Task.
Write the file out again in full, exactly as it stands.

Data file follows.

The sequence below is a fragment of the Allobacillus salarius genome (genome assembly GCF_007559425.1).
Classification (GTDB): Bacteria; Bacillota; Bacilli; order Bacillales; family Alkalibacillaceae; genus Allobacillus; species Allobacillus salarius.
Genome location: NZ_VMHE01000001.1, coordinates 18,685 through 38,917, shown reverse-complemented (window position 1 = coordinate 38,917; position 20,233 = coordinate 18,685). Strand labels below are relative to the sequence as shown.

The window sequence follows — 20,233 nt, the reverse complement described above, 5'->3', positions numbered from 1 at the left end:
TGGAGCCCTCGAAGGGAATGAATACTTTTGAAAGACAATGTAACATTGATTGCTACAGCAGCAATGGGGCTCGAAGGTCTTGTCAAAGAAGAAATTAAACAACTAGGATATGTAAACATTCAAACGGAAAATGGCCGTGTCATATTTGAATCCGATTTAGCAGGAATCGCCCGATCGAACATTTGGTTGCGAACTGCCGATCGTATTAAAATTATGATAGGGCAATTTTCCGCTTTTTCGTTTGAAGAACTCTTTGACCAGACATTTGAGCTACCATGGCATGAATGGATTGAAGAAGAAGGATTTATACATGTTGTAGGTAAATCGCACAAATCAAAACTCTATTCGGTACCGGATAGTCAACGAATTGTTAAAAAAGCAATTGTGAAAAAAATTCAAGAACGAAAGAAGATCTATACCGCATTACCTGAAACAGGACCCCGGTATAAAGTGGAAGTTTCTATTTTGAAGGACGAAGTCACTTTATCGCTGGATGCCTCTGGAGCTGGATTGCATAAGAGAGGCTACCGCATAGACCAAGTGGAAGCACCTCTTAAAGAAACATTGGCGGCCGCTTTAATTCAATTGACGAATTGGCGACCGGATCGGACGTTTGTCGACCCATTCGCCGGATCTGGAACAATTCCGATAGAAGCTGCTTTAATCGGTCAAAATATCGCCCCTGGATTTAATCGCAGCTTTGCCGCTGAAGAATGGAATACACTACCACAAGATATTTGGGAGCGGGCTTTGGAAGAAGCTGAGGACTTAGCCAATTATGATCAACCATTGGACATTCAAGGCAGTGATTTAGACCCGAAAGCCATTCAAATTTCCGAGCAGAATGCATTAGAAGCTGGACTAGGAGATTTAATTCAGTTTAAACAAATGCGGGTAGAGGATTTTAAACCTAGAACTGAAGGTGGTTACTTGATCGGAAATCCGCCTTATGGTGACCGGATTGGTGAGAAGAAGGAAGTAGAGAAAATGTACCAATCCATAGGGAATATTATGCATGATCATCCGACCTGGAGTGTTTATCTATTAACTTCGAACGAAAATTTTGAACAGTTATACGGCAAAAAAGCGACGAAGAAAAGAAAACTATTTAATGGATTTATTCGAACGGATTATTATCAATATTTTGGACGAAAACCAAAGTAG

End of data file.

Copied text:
The sequence below is a fragment of the Allobacillus salarius genome (genome assembly GCF_007559425.1).
Classification (GTDB): Bacteria; Bacillota; Bacilli; order Bacillales; family Alkalibacillaceae; genus Allobacillus; species Allobacillus salarius.
Genome location: NZ_VMHE01000001.1, coordinates 18,685 through 38,917, shown reverse-complemented (window position 1 = coordinate 38,917; position 20,233 = coordinate 18,685). Strand labels below are relative to the sequence as shown.

The window sequence follows — 20,233 nt, the reverse complement described above, 5'->3', positions numbered from 1 at the left end:
TGGAGCCCTCGAAGGGAATGAATACTTTTGAAAGACAATGTAACATTGATTGCTACAGCAGCAATGGGGCTCGAAGGTCTTGTCAAAGAAGAAATTAAACAACTAGGATATGTAAACATTCAAACGGAAAATGGCCGTGTCATATTTGAATCCGATTTAGCAGGAATCGCCCGATCGAACATTTGGTTGCGAACTGCCGATCGTATTAAAATTATGATAGGGCAATTTTCCGCTTTTTCGTTTGAAGAACTCTTTGACCAGACATTTGAGCTACCATGGCATGAATGGATTGAAGAAGAAGGATTTATACATGTTGTAGGTAAATCGCACAAATCAAAACTCTATTCGGTACCGGATAGTCAACGAATTGTTAAAAAAGCAATTGTGAAAAAAATTCAAGAACGAAAGAAGATCTATACCGCATTACCTGAAACAGGACCCCGGTATAAAGTGGAAGTTTCTATTTTGAAGGACGAAGTCACTTTATCGCTGGATGCCTCTGGAGCTGGATTGCATAAGAGAGGCTACCGCATAGACCAAGTGGAAGCACCTCTTAAAGAAACATTGGCGGCCGCTTTAATTCAATTGACGAATTGGCGACCGGATCGGACGTTTGTCGACCCATTCGCCGGATCTGGAACAATTCCGATAGAAGCTGCTTTAATCGGTCAAAATATCGCCCCTGGATTTAATCGCAGCTTTGCCGCTGAAGAATGGAATACACTACCACAAGATATTTGGGAGCGGGCTTTGGAAGAAGCTGAGGACTTAGCCAATTATGATCAACCATTGGACATTCAAGGCAGTGATTTAGACCCGAAAGCCATTCAAATTTCCGAGCAGAATGCATTAGAAGCTGGACTAGGAGATTTAATTCAGTTTAAACAAATGCGGGTAGAGGATTTTAAACCTAGAACTGAAGGTGGTTACTTGATCGGAAATCCGCCTTATGGTGACCGGATTGGTGAGAAGAAGGAAGTAGAGAAAATGTACCAATCCATAGGGAATATTATGCATGATCATCCGACCTGGAGTGTTTATCTATTAACTTCGAACGAAAATTTTGAACAGTTATACGGCAAAAAAGCGACGAAGAAAAGAAAACTATTTAATGGATTTATTCGAACGGATTATTATCAATATTTTGGACGAAAACCAAAGTAG